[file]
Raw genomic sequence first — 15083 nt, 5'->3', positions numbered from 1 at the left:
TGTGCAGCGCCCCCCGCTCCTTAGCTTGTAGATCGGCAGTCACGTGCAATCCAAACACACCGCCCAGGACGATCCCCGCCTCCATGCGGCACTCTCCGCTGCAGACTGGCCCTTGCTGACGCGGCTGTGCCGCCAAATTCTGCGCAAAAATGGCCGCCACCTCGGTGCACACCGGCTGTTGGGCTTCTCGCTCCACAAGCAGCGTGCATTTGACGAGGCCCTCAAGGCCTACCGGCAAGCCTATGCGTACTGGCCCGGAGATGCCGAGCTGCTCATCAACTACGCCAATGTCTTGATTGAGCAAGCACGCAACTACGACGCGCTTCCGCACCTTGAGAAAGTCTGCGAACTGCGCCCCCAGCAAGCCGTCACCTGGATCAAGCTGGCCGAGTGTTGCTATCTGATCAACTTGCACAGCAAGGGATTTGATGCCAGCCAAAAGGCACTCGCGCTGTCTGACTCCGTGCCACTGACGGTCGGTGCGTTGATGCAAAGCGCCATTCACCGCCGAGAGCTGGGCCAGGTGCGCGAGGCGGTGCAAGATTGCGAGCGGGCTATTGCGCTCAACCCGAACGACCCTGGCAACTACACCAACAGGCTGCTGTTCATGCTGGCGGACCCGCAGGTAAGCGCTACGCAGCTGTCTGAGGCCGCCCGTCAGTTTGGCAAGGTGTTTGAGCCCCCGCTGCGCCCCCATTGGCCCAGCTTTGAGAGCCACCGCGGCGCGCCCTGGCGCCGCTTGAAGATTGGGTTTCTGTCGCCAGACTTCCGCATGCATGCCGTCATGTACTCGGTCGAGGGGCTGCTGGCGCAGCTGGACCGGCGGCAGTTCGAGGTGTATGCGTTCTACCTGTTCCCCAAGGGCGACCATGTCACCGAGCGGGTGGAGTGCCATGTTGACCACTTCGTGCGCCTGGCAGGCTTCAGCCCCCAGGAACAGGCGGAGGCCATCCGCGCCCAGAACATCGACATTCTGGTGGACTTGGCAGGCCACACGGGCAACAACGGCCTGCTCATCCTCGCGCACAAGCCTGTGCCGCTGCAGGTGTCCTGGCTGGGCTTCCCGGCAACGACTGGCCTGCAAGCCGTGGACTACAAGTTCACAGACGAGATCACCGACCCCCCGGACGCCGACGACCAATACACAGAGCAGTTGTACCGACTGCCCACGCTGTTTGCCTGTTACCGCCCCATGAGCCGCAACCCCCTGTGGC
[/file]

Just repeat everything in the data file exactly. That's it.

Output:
Raw genomic sequence first — 15083 nt, 5'->3', positions numbered from 1 at the left:
TGTGCAGCGCCCCCCGCTCCTTAGCTTGTAGATCGGCAGTCACGTGCAATCCAAACACACCGCCCAGGACGATCCCCGCCTCCATGCGGCACTCTCCGCTGCAGACTGGCCCTTGCTGACGCGGCTGTGCCGCCAAATTCTGCGCAAAAATGGCCGCCACCTCGGTGCACACCGGCTGTTGGGCTTCTCGCTCCACAAGCAGCGTGCATTTGACGAGGCCCTCAAGGCCTACCGGCAAGCCTATGCGTACTGGCCCGGAGATGCCGAGCTGCTCATCAACTACGCCAATGTCTTGATTGAGCAAGCACGCAACTACGACGCGCTTCCGCACCTTGAGAAAGTCTGCGAACTGCGCCCCCAGCAAGCCGTCACCTGGATCAAGCTGGCCGAGTGTTGCTATCTGATCAACTTGCACAGCAAGGGATTTGATGCCAGCCAAAAGGCACTCGCGCTGTCTGACTCCGTGCCACTGACGGTCGGTGCGTTGATGCAAAGCGCCATTCACCGCCGAGAGCTGGGCCAGGTGCGCGAGGCGGTGCAAGATTGCGAGCGGGCTATTGCGCTCAACCCGAACGACCCTGGCAACTACACCAACAGGCTGCTGTTCATGCTGGCGGACCCGCAGGTAAGCGCTACGCAGCTGTCTGAGGCCGCCCGTCAGTTTGGCAAGGTGTTTGAGCCCCCGCTGCGCCCCCATTGGCCCAGCTTTGAGAGCCACCGCGGCGCGCCCTGGCGCCGCTTGAAGATTGGGTTTCTGTCGCCAGACTTCCGCATGCATGCCGTCATGTACTCGGTCGAGGGGCTGCTGGCGCAGCTGGACCGGCGGCAGTTCGAGGTGTATGCGTTCTACCTGTTCCCCAAGGGCGACCATGTCACCGAGCGGGTGGAGTGCCATGTTGACCACTTCGTGCGCCTGGCAGGCTTCAGCCCCCAGGAACAGGCGGAGGCCATCCGCGCCCAGAACATCGACATTCTGGTGGACTTGGCAGGCCACACGGGCAACAACGGCCTGCTCATCCTCGCGCACAAGCCTGTGCCGCTGCAGGTGTCCTGGCTGGGCTTCCCGGCAACGACTGGCCTGCAAGCCGTGGACTACAAGTTCACAGACGAGATCACCGACCCCCCGGACGCCGACGACCAATACACAGAGCAGTTGTACCGACTGCCCACGCTGTTTGCCTGTTACCGCCCCATGAGCCGCAACCCCCTGTGGC